Irish Labor Party Wants to Ban Gambling Advertisement, Disregards Financial Loss

A Gambling advertisement ban has been called for by the Irish Labor Party, looking to stem the spread of activity many have called “out of control” and imperiling the well-being of citizens.

Growing Gambling Problems and Advertisement

Irish Labor Party spokesman for sports senator Mark Wall has called for a ban on gambling advertisement arguing that the large amount of ads urging people to bet on sports has contributed to the suffering of more than 40,000 problem gamblers.

Wall said that one in eight gamblers eventually becomes an addict and the country continues to normalize gambling in sports. His colleague and party’s spokesperson on enterprise and trade Aodhán Ó Ríordáin reiterated that the party considers including a ban on gambling advertisement in sports but stated that there could be a huge impact if there is no replacement funding.

In his words, Ó Ríordáin said that gambling addiction is “poisoning individuals and families across the country” and “Gambling advertising is in your face, it’s constant, and what we have to do now is try and address that.”

Labor Party published a draft of the set bill on Tuesday, which will be debated in the Seanad, which contained a clause that excludes several things including charity broadcasts, national lotteries and sponsored broadcasts.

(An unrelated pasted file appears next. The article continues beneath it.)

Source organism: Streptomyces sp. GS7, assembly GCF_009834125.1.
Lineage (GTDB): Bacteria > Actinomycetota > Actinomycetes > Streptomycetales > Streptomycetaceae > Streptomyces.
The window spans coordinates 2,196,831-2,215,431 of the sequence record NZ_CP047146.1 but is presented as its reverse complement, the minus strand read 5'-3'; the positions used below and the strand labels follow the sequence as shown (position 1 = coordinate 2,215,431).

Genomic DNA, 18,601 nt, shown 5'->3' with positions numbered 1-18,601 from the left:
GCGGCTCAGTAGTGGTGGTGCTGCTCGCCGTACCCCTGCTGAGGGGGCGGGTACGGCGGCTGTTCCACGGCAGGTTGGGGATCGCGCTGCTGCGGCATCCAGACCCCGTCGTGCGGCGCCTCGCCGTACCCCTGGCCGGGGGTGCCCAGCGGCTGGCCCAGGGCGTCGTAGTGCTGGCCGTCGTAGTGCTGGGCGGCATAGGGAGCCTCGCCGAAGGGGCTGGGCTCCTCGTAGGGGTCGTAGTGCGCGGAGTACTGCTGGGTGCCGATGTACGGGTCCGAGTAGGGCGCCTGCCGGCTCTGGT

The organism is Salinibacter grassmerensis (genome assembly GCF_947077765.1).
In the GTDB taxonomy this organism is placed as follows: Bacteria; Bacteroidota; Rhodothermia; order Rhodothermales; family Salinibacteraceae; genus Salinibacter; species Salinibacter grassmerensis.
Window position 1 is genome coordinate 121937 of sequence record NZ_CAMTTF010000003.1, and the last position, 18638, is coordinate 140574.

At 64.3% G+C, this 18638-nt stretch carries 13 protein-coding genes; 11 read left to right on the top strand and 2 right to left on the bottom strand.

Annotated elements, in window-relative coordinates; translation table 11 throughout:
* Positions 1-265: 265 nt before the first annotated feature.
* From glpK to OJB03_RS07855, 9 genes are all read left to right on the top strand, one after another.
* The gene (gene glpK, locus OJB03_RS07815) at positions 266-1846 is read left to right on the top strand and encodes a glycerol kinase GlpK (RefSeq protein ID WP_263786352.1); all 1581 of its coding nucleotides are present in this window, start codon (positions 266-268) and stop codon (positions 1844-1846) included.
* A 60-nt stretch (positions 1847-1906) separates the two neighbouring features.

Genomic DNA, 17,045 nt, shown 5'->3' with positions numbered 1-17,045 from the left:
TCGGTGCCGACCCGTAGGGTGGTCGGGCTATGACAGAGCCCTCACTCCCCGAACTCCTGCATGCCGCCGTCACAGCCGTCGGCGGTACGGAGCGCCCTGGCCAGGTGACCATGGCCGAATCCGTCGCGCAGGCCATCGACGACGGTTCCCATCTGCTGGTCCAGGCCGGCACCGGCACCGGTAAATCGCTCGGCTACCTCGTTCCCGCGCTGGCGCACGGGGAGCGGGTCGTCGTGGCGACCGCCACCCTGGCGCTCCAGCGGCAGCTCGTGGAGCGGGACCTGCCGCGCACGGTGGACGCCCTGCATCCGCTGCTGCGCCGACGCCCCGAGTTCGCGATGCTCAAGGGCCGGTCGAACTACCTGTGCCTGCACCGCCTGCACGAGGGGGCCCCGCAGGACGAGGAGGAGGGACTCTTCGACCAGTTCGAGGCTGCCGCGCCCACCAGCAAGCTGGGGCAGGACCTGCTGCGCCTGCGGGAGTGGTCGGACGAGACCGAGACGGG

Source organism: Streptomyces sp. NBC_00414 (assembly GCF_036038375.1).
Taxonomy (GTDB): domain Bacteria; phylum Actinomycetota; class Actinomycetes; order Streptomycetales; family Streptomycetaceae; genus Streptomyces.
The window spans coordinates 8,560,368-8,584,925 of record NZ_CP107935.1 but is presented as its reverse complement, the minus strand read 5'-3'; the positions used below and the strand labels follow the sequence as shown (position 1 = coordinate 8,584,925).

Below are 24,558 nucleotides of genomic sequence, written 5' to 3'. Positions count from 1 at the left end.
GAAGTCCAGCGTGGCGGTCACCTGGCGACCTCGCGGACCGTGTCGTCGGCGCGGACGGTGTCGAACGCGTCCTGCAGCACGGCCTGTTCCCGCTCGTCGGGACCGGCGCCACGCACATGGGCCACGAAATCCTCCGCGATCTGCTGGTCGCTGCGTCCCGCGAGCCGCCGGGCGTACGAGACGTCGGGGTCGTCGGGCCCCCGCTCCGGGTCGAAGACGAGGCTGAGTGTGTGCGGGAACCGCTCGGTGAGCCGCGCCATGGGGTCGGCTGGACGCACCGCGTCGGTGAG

Prof Colin O’Gara, a consultant addictions psychiatrist of The College of Psychiatrists, said: “We cannot continue to ignore the links between problem gambling and the enormously high volume of betting ads we are seeing at present.”

He likened gambling advertisement to smoking advertisement and much like tobacco smoking, gambling is being normalized in the country. He fears that in 10 years when they look back on the growth of gambling advertising in sport and entertainment they would ask themselves “how we let it get so out of control.”

Gambling Advertisement: In Your Face

Gambling in Ireland will be overhauled in 2021, a decision that has been long in the making. Now that the United Kingdom as a whole is pushing for clearer and more consumer-focused measures against unchecked gambling presence in society, more lawmakers are going on the offensive to regulate the activity.

Wall bemoaned how wide-spread gambling is. “It’s in your face,” he argued. The spokesperson acknowledged, though, that an honest conversation ought to be held about sports sponsorships and how teams are going to replace the income they are presently getting on gambling advertisement.

Shirt sponsorships in the United Kingdom are also coming under threat. With lawmakers having made up their mind, it’s unlikely for a legislator to leave the issue alone. Parts of gambling will have to be phased out of public spaces.

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